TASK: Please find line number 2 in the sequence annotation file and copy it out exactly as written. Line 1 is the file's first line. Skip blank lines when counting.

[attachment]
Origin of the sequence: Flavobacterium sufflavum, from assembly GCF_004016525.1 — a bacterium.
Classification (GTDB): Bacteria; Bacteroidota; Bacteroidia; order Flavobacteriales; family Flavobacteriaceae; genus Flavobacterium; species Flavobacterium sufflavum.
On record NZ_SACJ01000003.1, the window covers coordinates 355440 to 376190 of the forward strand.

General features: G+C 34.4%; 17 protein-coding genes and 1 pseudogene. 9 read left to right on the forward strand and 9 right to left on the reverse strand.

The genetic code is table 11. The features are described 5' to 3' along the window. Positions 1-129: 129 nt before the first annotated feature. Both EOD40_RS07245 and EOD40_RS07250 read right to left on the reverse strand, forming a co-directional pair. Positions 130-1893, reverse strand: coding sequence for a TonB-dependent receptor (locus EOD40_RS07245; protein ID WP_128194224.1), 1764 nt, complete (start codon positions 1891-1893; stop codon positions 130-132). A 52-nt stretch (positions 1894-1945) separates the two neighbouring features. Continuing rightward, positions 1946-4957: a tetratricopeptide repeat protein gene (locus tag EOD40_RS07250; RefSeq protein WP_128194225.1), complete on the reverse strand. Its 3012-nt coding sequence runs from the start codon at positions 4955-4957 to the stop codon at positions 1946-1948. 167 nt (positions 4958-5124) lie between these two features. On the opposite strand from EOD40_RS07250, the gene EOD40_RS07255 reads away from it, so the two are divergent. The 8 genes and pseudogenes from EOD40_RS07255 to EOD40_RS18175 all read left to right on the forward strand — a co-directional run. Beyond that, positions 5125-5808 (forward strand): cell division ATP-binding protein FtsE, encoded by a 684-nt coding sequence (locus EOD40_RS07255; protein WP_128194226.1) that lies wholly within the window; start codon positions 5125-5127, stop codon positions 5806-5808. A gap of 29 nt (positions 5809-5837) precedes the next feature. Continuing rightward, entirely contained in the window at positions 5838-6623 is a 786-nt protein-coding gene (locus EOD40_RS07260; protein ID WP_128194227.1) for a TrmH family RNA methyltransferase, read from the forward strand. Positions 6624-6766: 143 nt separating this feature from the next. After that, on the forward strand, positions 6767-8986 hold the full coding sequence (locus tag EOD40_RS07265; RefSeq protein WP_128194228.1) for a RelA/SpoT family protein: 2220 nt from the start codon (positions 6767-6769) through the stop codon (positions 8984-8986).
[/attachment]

Classification (GTDB): Bacteria; Bacteroidota; Bacteroidia; order Flavobacteriales; family Flavobacteriaceae; genus Flavobacterium; species Flavobacterium sufflavum.